Dogs, working memory and educational achievement: Barking up the wrong tree or an effective mechanism for facilitating cognitive acuity?

Oostendorp Godfrey, Janet (2020) Dogs, working memory and educational achievement: Barking up the wrong tree or an effective mechanism for facilitating cognitive acuity? PhD thesis, University of Gloucestershire. doi:10.46289/JDIO5195

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Abstract

A mixed methods convergent design was used to investigate the involvement and role of a school dog with 13, seven year olds and 24 university students over three phases: a desk based survey; the identification of children’s working memory skills used in the dog’s presence when reading; and comparing maths and vocabulary school based tasks in both ‘live’ and ‘Virtual Reality’ (VR) settings. The findings provided insights into how the dogs’ presence affected learning within the classroom. Cross-age correlations were found for specific working memory skills between the adults and children. The data from both age groups revealed a significant effect of a live (as opposed to VR) dog’s presence for the language-based activities and suggested that there is potential for dogs to increase resilience and confidence in mathematical tasks. Using ‘virtual reality dogs’, significant effects were found for language abilities, corroborating previous research. Results clearly indicated that it is primarily the individual learner’s initial response to the task itself which determines the personal achievement and attainment, with the presence of a dog having a secondary effect. Further research is required into establishing the greatest benefits from working with a dog with respect to the measurement of progress mediated by social, academic and learning needs. The finding in this research that the effect of animal assisted learning is somewhat equivocal and idiosyncratic has implications for the widely used ‘read to dogs’ schemes in schools, together with the hours, working conditions and the perceived necessity of having full time school dogs. Animal assisted learning, in this study, showed benefits for some participants, but the effect was not universal. Such a finding suggests that a specific, individual, specialist academic teaching approach may be required to gain the greatest benefit from animal assisted intervention and animal assisted education in the future.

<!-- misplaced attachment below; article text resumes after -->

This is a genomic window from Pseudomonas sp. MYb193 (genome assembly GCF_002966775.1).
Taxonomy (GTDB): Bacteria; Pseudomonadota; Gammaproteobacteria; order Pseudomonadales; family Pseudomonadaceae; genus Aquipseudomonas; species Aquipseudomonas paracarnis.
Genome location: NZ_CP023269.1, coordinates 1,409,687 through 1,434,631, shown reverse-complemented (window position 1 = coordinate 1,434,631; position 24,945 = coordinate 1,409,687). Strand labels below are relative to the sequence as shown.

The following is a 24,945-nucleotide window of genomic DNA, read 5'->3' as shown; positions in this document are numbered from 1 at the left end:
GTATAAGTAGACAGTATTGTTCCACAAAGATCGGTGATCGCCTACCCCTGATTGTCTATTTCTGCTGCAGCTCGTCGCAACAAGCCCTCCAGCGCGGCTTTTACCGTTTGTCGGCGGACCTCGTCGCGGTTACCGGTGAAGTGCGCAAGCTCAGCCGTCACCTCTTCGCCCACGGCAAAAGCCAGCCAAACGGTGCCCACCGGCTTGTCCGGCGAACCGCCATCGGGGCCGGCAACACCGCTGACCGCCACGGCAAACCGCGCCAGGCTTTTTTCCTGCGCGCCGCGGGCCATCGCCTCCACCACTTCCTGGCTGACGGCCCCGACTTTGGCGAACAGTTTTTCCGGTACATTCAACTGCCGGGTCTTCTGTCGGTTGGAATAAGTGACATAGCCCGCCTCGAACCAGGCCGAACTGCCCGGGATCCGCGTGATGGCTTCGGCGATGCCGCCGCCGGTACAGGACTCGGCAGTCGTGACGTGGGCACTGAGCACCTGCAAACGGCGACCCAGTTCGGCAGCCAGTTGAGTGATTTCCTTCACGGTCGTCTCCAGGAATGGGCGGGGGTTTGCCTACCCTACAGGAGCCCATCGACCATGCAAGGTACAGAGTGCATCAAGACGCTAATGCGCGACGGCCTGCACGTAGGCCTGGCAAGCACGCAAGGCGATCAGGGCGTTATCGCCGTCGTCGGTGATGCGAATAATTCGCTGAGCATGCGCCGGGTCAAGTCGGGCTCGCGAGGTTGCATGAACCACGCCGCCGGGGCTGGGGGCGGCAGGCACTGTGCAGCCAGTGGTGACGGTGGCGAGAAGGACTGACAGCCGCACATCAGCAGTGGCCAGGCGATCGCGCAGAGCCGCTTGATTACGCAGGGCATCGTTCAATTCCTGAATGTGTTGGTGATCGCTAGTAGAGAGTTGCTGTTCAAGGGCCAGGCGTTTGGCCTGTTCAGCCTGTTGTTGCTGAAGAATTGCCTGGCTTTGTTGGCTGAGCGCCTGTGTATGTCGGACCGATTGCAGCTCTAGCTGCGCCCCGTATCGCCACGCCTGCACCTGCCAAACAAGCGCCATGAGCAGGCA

Item Type: Thesis (PhD)
Thesis Advisors:
Thesis AdvisorEmailURL
Edgar, Grahamgedgar@glos.ac.ukhttps://www.glos.ac.uk/staff/profile/graham-edgar/
Masardo, Alexamasardo@glos.ac.ukhttps://www.glos.ac.uk/staff/profile/alex-masardo/
Uncontrolled Keywords: Animal assisted learning; School dogs; Virtual reality dogs; Working memory
Subjects: B Philosophy. Psychology. Religion > BF Psychology
L Education > LC Special aspects of education
Divisions: Schools and Research Institutes > School of Natural & Social Sciences
Research Priority Areas: Health, Life Sciences, Sport and Wellbeing
Depositing User: Susan Turner
Date Deposited: 24 Sep 2020 11:58
Last Modified: 19 Oct 2021 11:30
URI: http://eprints.glos.ac.uk/id/eprint/8621

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